Typhoon Hagibis : Oct. 12, 2019

So I wanted to study disaster…

The worst “Super Typhoon” in 60 years to hit Japan came barreling in last night around 7pm. Tokyo was in the direct-hit path of the center of the storm. It was classified as a Category 4 Hurricane when it made landfall with winds up to 100mph gusting around 150mph. The water around Japan is unusually warm for this time of year which only lent power to the pressure system, and tides were especially high because of the full moon. Water in the Tokyo Bay had risen by about a foot, before factoring in storm surges and wave swell.

Right now there is an influx of tourists in Japan for the Rugby World Cup. Getting information out to foreigners in a country where they are unfamiliar with the preparations or standard protocol in these storms is really difficult. The Japanese government has had decades of fine tuning a system of response and how to conduct orders and information dispersal in a disaster. And they did an amazing job, even considering how to provide access to this information if phone lines and internet were to go down. There was a free WiFi service under 00000Japan that anyone in the disaster area could hook up to to. This ensured that loved ones could be alerted in emergency, and access to governmental information would continue. Every few hours an alert would come through to all smart phones (in Japanese but nothing Google Translate couldn’t fix). Signing up for the local city email disaster notification system allowed up-to-date information and evacuation notices to come through. There is also a twitter account, and frequent news updates to allow for all means of information communication. Every twenty minutes last night I would reload the Japanese Alert site to check real-time maps of flooding, landslides and to track the storm. There was also a flood map and evacuation center information send out by each individual city. Examples from my city below:

Flood Hazard Map

Landslide Hazard Map

Disaster Survival PDF

Evacuation Center Map

This information was so vital in helping to ease my fear in the middle of the storm. I was one of 6 million people advised to evacuate. Receiving a Level 4 Evacuation warning to my phone sent me into a panic of not knowing where to go or what to do. This was in the middle of the storm when it was incredibly dangerous to go outside. I had to grapple with the decision to risk my life to get to a potentially safe place, or stay put and keep tracking the informational maps and make decisions based on how that evolved. I knew I was on the third floor in my apartment building so high enough in case of a flood, except for the fact that I’m also only two blocks from one of the biggest rivers in Tokyo. And I was only a little familiar with the history of that rivers flooding. I knew the government had conducted a large excavation effort to deepen the river banks in the last decade. I knew that every time I walk by it the water was only a few inches deep. But I also had no idea how that would change over 72 hours and over 30 inches of rain.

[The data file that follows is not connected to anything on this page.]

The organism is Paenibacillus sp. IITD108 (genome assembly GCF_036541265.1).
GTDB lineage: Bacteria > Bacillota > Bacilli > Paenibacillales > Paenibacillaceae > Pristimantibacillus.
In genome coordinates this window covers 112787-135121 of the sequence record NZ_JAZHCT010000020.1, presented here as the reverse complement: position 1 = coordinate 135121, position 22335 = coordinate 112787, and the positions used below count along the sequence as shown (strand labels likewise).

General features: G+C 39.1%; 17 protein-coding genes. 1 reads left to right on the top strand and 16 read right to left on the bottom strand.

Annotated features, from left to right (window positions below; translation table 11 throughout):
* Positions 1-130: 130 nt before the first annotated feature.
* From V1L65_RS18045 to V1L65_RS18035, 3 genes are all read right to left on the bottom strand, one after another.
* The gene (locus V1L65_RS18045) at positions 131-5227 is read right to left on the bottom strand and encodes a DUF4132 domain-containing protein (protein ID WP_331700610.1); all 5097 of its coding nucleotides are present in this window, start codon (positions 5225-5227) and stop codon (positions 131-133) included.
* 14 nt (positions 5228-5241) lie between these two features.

I was very scared. This is what I wrote in the middle of it all, when I couldn’t focus on anything, was pacing around my apartment, having been on lock-down for about 20 hours:

“Just kind of existing right now. This minuscule entity in the middle of a larger living population at the mercy of the massive natural force bearing down on us. At times it feels very calm, the waiting. Like a tease maybe or a fire drill. But I’m pretty scared. The warnings are all in a different language. I don’t know enough to be able to make any judgments. I’m relying on the noise of my neighbors that I can hear upstairs and next door to make me feel a bit more secure. A bit less alone. I’m in the belly of the dragon now. I know enough to understand the high structural integrity of my building, so feel safe enough here. I’m not worried about the wind. It’s the flooding and landslides I’m scared of. I’m so close to the river. But its ok now. With internet, power and WiFi everything still seems ok. I have a go-bag ready but can retain a sense of normal rain hibernation, not an end of the world hibernation. The storm is still 6 hours away though.”

Experiencing the storm firsthand has become vital to the way that I can empathize with the disaster victims I want to help and design for. It’s hard to understand the fear and trauma that comes from a natural disaster. The waiting is the worst part. Waiting for what you assume will be the worst. The exhaustion that comes from that. And then to really lose everything? To feel the out of body sense that it cant be true. To lose your house or a loved one? The sheer unreality of that. The lack of control and powerlessness. It reaffirmed the inclusion of participatory design. When feeling so powerless, so uniformed, the only way to start to rebuild is to first gain that security of mind back. To feel like a real person again. Not just a minuscule entity, helpless in the face of something so large as a storm or as the rebuilding of your home.

The impact of this storm was drastically lessened by the preparation of the Japanese government. It shows how important the framework behind disaster recovery is and is powerfully important on the prevention side. Typhoon Hagibis was on track to equal the Kanagawa Typhoon in 1958 that left 1,200 people dead. The most recent count, although still tragic, counted 11 people dead, 14 missing and 90 injured. With transportation shutting down 12 hours before the storm was supposed to hit, advisory warnings and all of the access to information, many more deaths and injuries were avoided.

Morgan Marzo